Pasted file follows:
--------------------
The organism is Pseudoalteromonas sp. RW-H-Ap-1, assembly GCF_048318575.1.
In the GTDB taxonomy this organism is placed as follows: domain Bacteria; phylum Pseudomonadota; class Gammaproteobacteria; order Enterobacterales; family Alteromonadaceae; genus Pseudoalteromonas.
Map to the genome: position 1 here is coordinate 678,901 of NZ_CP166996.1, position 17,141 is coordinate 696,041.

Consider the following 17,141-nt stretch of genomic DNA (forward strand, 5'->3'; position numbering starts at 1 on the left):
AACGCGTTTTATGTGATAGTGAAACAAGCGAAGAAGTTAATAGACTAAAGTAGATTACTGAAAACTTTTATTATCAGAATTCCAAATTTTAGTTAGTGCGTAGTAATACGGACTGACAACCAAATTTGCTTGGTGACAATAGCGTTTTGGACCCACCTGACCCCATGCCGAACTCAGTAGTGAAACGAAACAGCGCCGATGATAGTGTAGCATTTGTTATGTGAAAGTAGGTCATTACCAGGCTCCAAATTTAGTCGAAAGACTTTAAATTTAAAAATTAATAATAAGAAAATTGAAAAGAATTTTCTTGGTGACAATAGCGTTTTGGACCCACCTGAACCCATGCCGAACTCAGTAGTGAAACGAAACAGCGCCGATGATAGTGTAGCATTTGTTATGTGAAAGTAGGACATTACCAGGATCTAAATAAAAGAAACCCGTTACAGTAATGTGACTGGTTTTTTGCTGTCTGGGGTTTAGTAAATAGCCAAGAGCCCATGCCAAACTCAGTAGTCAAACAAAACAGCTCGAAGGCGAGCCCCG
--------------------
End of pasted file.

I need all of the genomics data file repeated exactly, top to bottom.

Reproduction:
The organism is Pseudoalteromonas sp. RW-H-Ap-1, assembly GCF_048318575.1.
In the GTDB taxonomy this organism is placed as follows: domain Bacteria; phylum Pseudomonadota; class Gammaproteobacteria; order Enterobacterales; family Alteromonadaceae; genus Pseudoalteromonas.
Map to the genome: position 1 here is coordinate 678,901 of NZ_CP166996.1, position 17,141 is coordinate 696,041.

Consider the following 17,141-nt stretch of genomic DNA (forward strand, 5'->3'; position numbering starts at 1 on the left):
AACGCGTTTTATGTGATAGTGAAACAAGCGAAGAAGTTAATAGACTAAAGTAGATTACTGAAAACTTTTATTATCAGAATTCCAAATTTTAGTTAGTGCGTAGTAATACGGACTGACAACCAAATTTGCTTGGTGACAATAGCGTTTTGGACCCACCTGACCCCATGCCGAACTCAGTAGTGAAACGAAACAGCGCCGATGATAGTGTAGCATTTGTTATGTGAAAGTAGGTCATTACCAGGCTCCAAATTTAGTCGAAAGACTTTAAATTTAAAAATTAATAATAAGAAAATTGAAAAGAATTTTCTTGGTGACAATAGCGTTTTGGACCCACCTGAACCCATGCCGAACTCAGTAGTGAAACGAAACAGCGCCGATGATAGTGTAGCATTTGTTATGTGAAAGTAGGACATTACCAGGATCTAAATAAAAGAAACCCGTTACAGTAATGTGACTGGTTTTTTGCTGTCTGGGGTTTAGTAAATAGCCAAGAGCCCATGCCAAACTCAGTAGTCAAACAAAACAGCTCGAAGGCGAGCCCCG